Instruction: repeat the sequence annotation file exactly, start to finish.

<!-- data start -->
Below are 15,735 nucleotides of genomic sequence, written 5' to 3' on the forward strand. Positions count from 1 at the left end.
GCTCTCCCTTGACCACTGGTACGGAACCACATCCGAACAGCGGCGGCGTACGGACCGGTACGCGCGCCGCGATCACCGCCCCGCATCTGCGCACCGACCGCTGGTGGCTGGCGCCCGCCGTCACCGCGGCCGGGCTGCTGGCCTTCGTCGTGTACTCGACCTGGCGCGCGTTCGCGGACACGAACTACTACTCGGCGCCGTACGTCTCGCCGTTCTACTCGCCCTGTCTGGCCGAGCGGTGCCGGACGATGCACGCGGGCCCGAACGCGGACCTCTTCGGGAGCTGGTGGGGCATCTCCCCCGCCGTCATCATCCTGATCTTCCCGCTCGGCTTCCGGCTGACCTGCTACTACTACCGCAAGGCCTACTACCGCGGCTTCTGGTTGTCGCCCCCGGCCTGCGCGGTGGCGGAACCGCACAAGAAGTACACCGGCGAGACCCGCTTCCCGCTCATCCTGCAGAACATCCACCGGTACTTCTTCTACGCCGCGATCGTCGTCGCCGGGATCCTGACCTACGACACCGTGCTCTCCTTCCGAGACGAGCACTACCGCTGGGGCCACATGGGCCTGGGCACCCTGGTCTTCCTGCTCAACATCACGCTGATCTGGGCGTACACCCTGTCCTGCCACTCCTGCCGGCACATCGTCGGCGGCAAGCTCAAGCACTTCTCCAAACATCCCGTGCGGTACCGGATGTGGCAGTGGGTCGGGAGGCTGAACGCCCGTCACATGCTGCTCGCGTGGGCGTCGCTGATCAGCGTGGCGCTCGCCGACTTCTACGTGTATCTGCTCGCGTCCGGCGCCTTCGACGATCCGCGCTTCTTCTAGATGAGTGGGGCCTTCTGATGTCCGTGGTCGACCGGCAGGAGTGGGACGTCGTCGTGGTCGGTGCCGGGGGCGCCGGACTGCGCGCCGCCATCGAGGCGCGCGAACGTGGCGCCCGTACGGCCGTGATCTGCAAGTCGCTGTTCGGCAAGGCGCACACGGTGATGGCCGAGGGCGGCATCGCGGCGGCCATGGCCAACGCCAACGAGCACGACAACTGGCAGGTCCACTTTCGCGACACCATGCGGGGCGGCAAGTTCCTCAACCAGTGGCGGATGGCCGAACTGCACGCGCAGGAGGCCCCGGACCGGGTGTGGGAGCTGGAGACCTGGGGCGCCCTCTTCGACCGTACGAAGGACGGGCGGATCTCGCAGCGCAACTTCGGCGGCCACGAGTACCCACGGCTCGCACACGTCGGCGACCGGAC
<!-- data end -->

Below are 15,735 nucleotides of genomic sequence, written 5' to 3' on the forward strand. Positions count from 1 at the left end.
GCTCTCCCTTGACCACTGGTACGGAACCACATCCGAACAGCGGCGGCGTACGGACCGGTACGCGCGCCGCGATCACCGCCCCGCATCTGCGCACCGACCGCTGGTGGCTGGCGCCCGCCGTCACCGCGGCCGGGCTGCTGGCCTTCGTCGTGTACTCGACCTGGCGCGCGTTCGCGGACACGAACTACTACTCGGCGCCGTACGTCTCGCCGTTCTACTCGCCCTGTCTGGCCGAGCGGTGCCGGACGATGCACGCGGGCCCGAACGCGGACCTCTTCGGGAGCTGGTGGGGCATCTCCCCCGCCGTCATCATCCTGATCTTCCCGCTCGGCTTCCGGCTGACCTGCTACTACTACCGCAAGGCCTACTACCGCGGCTTCTGGTTGTCGCCCCCGGCCTGCGCGGTGGCGGAACCGCACAAGAAGTACACCGGCGAGACCCGCTTCCCGCTCATCCTGCAGAACATCCACCGGTACTTCTTCTACGCCGCGATCGTCGTCGCCGGGATCCTGACCTACGACACCGTGCTCTCCTTCCGAGACGAGCACTACCGCTGGGGCCACATGGGCCTGGGCACCCTGGTCTTCCTGCTCAACATCACGCTGATCTGGGCGTACACCCTGTCCTGCCACTCCTGCCGGCACATCGTCGGCGGCAAGCTCAAGCACTTCTCCAAACATCCCGTGCGGTACCGGATGTGGCAGTGGGTCGGGAGGCTGAACGCCCGTCACATGCTGCTCGCGTGGGCGTCGCTGATCAGCGTGGCGCTCGCCGACTTCTACGTGTATCTGCTCGCGTCCGGCGCCTTCGACGATCCGCGCTTCTTCTAGATGAGTGGGGCCTTCTGATGTCCGTGGTCGACCGGCAGGAGTGGGACGTCGTCGTGGTCGGTGCCGGGGGCGCCGGACTGCGCGCCGCCATCGAGGCGCGCGAACGTGGCGCCCGTACGGCCGTGATCTGCAAGTCGCTGTTCGGCAAGGCGCACACGGTGATGGCCGAGGGCGGCATCGCGGCGGCCATGGCCAACGCCAACGAGCACGACAACTGGCAGGTCCACTTTCGCGACACCATGCGGGGCGGCAAGTTCCTCAACCAGTGGCGGATGGCCGAACTGCACGCGCAGGAGGCCCCGGACCGGGTGTGGGAGCTGGAGACCTGGGGCGCCCTCTTCGACCGTACGAAGGACGGGCGGATCTCGCAGCGCAACTTCGGCGGCCACGAGTACCCACGGCTCGCACACGTCGGCGACCGGAC